Admittedly, I don’t have a ton of use for a locator beeper. But there are times, even with a close-working flushing dog, when one comes in handy. On my trip to South Dakota this past season I used the Tri-Tronics G2 Beeper in conjunction with a Pro 100 G3 EXP e-collar. It worked passably well, but there were issues; mainly the fact that the collar kept spinning out of position while running and working the heavy cover of pheasant heaven.
The new Upland G3 Beeper from Tri-Tronics has eliminated that problem and has features that make it a must-have if you’re looking for a locator … especially if you’re running multiple dogs.
The old G2 Beeper was much more bulky and sat horizontally on the collar, which put it at odds with the G3 receiver sitting opposite it. A continuous battle for balance ensued, which caused the G2 to constantly spin out of its top-of-neck position.
The new Upland G3 Beeper has a vertical design and is so much more lightweight and compact that the spinning issue has practically been eliminated. I’ve been playing with it on Kona’s collar for the past couple of weeks while on walks and running drills, and even in the thick and steep terrain favored by ruffed grouse (not to mention elk and moose) on my buddy Woody’s place in northern Idaho this past weekend, without having to re-adjust its position at all.
Weighing in at only 3 ounces, with the battery installed, the Upland G3 Beeper is completely waterproof (a very good thing if you’re hunting around water during the early season, in warm climates or have it strapped to a water-loving Lab) and features four hunting sounds (including silent) and two on-point sounds (including an improved hawk scream) for a total of eight possible audible combinations.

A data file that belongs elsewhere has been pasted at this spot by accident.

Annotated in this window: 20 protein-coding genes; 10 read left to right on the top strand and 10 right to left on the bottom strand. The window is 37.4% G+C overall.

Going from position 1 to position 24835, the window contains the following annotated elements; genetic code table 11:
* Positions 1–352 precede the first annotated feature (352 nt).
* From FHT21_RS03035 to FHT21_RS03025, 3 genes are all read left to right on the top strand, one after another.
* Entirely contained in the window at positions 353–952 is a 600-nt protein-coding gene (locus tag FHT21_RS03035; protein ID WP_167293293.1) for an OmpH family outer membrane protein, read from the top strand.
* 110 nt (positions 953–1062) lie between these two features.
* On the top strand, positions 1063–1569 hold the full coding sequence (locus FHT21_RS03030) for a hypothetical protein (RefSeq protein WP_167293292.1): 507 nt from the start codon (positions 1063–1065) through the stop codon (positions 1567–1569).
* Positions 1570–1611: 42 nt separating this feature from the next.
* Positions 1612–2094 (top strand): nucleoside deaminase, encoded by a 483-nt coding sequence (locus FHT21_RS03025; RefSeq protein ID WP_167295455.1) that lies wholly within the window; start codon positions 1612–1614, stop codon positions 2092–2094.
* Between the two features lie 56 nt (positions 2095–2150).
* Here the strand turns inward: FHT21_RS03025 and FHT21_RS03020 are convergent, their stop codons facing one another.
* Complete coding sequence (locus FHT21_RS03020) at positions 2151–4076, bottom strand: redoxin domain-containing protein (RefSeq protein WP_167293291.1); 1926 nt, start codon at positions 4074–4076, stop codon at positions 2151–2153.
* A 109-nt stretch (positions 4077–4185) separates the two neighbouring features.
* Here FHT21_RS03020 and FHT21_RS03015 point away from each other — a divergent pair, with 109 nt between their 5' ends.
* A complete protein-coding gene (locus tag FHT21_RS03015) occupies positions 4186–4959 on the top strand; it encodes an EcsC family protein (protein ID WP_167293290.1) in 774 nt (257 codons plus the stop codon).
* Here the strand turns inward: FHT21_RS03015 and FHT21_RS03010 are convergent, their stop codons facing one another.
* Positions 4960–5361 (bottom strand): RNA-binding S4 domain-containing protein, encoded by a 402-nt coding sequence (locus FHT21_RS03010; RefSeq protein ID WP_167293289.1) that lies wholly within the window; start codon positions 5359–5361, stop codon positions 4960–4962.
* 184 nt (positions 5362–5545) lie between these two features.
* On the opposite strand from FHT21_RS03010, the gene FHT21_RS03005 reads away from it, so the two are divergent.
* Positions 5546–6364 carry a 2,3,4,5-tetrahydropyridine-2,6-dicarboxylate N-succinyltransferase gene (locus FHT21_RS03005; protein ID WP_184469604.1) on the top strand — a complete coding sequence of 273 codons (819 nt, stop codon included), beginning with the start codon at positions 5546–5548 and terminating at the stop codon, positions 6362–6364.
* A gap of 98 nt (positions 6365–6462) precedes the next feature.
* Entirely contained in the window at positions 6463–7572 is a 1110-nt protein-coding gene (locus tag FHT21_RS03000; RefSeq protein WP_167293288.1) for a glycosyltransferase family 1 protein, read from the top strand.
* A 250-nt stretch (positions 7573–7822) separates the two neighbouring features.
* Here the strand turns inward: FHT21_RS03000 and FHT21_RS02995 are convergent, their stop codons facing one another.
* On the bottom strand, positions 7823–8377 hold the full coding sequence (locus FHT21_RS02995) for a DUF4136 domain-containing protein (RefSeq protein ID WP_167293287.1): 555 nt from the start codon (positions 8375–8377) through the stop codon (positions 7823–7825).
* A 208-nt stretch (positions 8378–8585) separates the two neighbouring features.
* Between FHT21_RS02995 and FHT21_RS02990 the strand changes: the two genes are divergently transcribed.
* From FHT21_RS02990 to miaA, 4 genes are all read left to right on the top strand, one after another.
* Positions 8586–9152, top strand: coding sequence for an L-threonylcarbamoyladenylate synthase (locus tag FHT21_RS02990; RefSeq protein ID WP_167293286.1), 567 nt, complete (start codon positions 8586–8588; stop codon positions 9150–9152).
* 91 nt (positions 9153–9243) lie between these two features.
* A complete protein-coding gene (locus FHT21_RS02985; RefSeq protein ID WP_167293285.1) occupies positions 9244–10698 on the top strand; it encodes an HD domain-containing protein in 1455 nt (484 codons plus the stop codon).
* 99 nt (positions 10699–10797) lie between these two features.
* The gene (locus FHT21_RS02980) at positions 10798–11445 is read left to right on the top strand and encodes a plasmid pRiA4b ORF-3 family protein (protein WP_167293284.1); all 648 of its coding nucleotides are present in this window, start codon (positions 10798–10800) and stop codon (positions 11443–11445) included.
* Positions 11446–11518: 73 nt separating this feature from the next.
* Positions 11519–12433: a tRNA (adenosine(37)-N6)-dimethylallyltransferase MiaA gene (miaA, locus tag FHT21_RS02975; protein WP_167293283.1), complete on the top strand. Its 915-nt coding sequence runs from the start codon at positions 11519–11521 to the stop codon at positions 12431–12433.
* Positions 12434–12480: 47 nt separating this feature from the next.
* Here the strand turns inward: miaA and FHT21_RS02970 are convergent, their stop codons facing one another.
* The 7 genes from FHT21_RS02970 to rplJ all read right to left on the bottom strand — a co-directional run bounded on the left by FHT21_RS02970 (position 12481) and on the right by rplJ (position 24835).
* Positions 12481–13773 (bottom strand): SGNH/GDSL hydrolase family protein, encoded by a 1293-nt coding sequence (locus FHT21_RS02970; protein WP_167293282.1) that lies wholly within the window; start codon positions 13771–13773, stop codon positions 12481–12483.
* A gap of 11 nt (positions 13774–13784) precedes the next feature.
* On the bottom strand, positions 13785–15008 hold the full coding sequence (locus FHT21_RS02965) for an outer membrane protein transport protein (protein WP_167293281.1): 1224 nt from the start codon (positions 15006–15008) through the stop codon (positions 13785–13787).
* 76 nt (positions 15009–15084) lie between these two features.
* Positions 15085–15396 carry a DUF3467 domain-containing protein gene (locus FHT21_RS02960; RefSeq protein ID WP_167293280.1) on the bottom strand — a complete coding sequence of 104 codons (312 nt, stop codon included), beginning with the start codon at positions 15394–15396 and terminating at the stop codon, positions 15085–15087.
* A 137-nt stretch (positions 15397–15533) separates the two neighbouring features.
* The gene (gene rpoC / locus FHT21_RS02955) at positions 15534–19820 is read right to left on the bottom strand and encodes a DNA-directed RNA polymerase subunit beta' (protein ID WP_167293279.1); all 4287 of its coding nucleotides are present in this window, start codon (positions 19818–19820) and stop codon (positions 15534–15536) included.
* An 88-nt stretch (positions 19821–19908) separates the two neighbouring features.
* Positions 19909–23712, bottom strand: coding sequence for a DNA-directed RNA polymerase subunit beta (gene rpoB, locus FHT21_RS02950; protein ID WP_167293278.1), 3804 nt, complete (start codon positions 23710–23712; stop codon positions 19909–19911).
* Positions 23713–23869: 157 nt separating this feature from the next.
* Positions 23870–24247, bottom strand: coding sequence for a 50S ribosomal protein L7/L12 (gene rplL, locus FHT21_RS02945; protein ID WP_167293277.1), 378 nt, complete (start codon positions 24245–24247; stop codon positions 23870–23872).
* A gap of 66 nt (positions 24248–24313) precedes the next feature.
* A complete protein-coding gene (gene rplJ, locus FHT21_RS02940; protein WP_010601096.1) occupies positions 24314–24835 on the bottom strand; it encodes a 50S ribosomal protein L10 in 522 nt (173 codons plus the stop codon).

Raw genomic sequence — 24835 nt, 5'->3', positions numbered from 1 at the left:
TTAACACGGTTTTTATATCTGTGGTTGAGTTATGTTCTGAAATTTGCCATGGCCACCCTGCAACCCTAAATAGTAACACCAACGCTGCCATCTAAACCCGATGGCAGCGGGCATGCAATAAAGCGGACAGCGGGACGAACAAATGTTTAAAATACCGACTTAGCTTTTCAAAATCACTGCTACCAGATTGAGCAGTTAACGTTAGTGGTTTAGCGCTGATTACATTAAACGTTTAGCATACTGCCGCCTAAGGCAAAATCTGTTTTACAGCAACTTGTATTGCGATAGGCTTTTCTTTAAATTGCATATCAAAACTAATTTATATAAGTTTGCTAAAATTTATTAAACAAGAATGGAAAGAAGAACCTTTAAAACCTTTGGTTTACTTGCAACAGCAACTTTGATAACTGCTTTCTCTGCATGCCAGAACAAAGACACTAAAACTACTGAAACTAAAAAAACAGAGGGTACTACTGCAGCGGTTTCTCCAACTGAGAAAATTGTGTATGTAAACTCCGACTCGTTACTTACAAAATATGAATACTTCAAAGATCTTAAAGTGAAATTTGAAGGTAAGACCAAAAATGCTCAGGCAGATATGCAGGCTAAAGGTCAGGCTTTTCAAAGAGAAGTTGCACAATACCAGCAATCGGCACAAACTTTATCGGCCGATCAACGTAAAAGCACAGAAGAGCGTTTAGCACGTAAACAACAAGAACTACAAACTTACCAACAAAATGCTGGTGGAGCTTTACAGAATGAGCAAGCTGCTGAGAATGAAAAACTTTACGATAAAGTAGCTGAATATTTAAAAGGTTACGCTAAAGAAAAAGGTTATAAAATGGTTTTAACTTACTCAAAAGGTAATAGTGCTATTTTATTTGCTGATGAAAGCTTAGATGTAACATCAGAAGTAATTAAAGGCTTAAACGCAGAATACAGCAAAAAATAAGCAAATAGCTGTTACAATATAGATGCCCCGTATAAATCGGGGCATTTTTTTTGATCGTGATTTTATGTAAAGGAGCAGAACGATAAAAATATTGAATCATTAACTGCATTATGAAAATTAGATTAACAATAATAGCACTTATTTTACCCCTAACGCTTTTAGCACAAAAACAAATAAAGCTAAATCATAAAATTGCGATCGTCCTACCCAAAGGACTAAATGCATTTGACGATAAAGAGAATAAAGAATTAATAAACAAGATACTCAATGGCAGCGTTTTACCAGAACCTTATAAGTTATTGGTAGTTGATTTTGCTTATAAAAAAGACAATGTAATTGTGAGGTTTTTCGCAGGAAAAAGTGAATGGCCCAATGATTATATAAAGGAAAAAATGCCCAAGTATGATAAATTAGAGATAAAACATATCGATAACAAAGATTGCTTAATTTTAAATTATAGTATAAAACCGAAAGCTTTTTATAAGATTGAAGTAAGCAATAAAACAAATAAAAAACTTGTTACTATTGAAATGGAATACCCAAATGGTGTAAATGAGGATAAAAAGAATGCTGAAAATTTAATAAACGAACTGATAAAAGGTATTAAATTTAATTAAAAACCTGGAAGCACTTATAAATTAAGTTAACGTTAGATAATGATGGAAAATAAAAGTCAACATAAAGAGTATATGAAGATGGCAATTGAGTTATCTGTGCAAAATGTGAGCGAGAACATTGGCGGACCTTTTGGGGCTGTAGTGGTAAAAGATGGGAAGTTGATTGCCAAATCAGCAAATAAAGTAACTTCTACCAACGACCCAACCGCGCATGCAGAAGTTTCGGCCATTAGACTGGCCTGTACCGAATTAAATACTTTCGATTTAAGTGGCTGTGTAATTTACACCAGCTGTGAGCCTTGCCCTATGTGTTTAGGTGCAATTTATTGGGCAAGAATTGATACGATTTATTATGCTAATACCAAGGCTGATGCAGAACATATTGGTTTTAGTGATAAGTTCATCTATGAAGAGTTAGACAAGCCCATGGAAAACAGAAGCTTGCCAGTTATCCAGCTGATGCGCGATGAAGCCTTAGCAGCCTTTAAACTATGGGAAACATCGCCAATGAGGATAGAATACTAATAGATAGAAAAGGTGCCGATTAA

With an audible range of more than 1/4-mile, the various sound settings on the new beeper can be changed simply with one button. Unlike the old G2, which required that you take off the collar and unscrew the back to change settings, the new G3 allows you to make adjustments quickly and easily on the fly.
My favorite features of the new Upland G3 Beeper, however, are the remote operation and instant locate. Like I said, running a flushing dog doesn’t usually require you to use a beeper in the same manner as a pointing dog, but in heavy cover and with multiple dogs running it’s nice to be able to quickly discern which animal in the brush ahead is yours; especially if you’re about to administer an e-collar correction.
The remote operation and instant locate allow an owner with a close-working dog in heavy cover to occasionally check-in on the whereabouts of their animal without having the beeper constantly sounding off. The remote operation, when paired with an e-collar, allow you to turn the beeper on or off from distance, while the instant locate feature allows you to simply press a button to hear a continuous series of beeps up to eight seconds in duration.
You can purchase the Upland G3 Beeper and an orange collar for $119 on the Tri-Tronics site or the beeper and an EXP receiver for $259.